North Canton Biography Project
By: Sydney Green
No matter if you’re a lifelong citizen or only a brief visitor of North Canton, nearly everyone in this city can easily pinpoint the heavily trafficked crossing of Applegrove and Main Street; however, a few know of these locations true history and the lives of those who called it home. Betty Thurman, age 82, grew up in the converted schoolhouse once located on the corner of this intersection, on the land now occupied by a convenience store. Recalling some of her fondest memories as a child, Thurman gleefully tells stories of pickup softball games and ice skating when a flooded field by her house froze over—or what locals would recognize today as local restaurant Mama Guizzardi’s.
With a house filled to the brim with 7 children and a set of twins on the way, Betty’s widowed mother struggled to make ends meet. When her twin boys were born, her mother’s health rapidly deteriorated and she was confined to the hospital for months, while her children stayed with various relatives and her newborn babies in children’s home. It was at this children’s home that the infant boys contracted German measles and whooping cough, an unfortunate turn that would change their lives forever. After their mother returned from the hospital and the children along with her, the family’s reliance on welfare did not allow them to afford the specialized formula that the sick twins required. She was forced to put them up for adoption and solemnly accepted she would never see them again.
Years later, as a 24-year-old woman, Betty Thurman was living in a large white house on the corner where Italos is situated today. She received a knock on her door by a young man selling newspaper to supplement his college tuition. After striking up a conversation with the 16 year old, Betty couldn’t help but confess to him that she once had twin brothers, and he happened to look just like her brothers Wilbur and Grant put together. Much to her surprise, the stranger exclaimed that he was, in fact, a twin and that his name used to be Rhodes, Betty’s maiden name. It was that unexpected encounter that led to the tearful reunion of siblings that Betty had hoped and prayed for each passing year. The boys would go on to be President and Valedictorian of their class and receive the highest honors ever given at Mckinley High School. To this day, the 9 brothers and sister still reunite annually.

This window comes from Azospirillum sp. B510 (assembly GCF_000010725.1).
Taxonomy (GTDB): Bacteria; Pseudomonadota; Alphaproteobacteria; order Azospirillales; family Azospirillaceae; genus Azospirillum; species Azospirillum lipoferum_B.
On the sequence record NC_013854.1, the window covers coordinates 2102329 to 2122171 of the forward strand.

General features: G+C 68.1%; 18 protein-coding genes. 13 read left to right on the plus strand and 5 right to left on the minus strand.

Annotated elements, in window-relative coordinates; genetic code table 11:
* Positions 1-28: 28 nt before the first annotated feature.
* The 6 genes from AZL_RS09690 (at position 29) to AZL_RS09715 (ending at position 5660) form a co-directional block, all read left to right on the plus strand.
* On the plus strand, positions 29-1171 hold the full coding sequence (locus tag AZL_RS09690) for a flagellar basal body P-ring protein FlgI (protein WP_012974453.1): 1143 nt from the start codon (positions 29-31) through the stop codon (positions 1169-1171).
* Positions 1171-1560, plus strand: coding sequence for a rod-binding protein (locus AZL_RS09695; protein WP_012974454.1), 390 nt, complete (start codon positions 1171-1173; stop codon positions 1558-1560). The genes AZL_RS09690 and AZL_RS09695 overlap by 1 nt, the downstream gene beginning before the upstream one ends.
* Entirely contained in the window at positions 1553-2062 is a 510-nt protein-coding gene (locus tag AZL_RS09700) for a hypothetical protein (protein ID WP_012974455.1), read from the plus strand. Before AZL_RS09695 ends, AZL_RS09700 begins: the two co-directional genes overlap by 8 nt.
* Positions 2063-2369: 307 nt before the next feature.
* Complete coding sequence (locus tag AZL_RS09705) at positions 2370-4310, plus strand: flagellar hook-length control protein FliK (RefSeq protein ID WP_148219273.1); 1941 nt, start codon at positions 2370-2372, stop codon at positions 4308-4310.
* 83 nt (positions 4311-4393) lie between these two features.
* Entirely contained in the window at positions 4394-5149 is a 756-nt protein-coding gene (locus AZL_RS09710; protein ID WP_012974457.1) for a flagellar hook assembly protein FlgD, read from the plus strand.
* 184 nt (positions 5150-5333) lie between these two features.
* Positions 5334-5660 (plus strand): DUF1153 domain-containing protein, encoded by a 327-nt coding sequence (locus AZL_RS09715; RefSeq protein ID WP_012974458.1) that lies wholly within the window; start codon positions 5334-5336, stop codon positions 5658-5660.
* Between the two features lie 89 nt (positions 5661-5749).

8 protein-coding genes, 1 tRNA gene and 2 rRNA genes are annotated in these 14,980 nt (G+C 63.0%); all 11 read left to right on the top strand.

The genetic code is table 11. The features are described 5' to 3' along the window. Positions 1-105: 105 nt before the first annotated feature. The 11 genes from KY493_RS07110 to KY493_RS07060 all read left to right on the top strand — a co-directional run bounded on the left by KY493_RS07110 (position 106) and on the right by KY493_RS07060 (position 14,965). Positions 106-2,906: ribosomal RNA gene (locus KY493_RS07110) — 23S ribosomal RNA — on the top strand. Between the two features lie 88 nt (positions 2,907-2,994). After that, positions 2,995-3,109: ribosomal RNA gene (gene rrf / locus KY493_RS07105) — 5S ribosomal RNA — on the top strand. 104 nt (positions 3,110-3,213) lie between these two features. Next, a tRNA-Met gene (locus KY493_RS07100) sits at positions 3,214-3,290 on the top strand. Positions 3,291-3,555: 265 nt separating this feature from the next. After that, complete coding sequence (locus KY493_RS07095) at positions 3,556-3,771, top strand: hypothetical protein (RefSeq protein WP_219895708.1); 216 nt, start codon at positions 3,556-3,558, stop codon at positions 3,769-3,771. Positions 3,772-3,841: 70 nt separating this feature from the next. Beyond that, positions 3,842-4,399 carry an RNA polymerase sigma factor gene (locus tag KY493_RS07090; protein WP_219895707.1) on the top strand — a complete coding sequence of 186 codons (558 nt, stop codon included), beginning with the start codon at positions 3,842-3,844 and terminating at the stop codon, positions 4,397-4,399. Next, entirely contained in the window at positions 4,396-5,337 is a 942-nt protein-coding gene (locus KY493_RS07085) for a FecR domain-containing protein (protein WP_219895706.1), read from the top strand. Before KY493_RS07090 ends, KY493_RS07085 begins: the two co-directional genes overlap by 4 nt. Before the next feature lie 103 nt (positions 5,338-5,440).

After graduating from Hoover High School, Betty applied for an office job at the Hoover Company, saving her money until she could attend beauty school. Although she was denied a higher-paying job in the factory, Betty worked until she could afford her education. Forced to leave home, Betty had to complete housekeeping duties for a family in Akron in order to afford a place to live. As a beauty student, she worked in a salon practicing her skills and began to accumulate clients who saw her talent.
One day, a frequent customer invited her over to her home to meet her son who had returned from the army. Betty walked two miles in the dead of winter to reach their house for dinner that night. Afterwards, she was driven home and he waited to call her for around three months, although the two did attend church together occasionally. Initially, Betty did not reciprocate his feelings and even prayed that he would no longer have an interest in her; however, one evening Betty received a call from him telling her to go outside and look at the beautiful rainbow forming in the sky. From then on she began to realize that there was more to him than what meets the eye. When he was stationed in Germany, her husband prayed that if he came home he would be lucky enough to find a good Christian girl; Just four months after he returned it seems as though his prayers were truly answered. After a year and a half of dating, the two were happily married.
Today the couple still live in the heart of North Canton, as do their three sons. Betty, along with her boys and now even their wives are all alumni of Hoover High School. Betty has had a natural gift for art her entire life and has created some amazing work in acrylics and chalk, although the hobby has fallen by the wayside as she aged. Some of these pieces can be seen in her own living room, such as scenes of crashing waves in Hawaii and a forest depicted right on the plaster of one wall. Although her story is simply one of the many woven into the history of our city, Betty Thurman’s incredible tale is truly unique.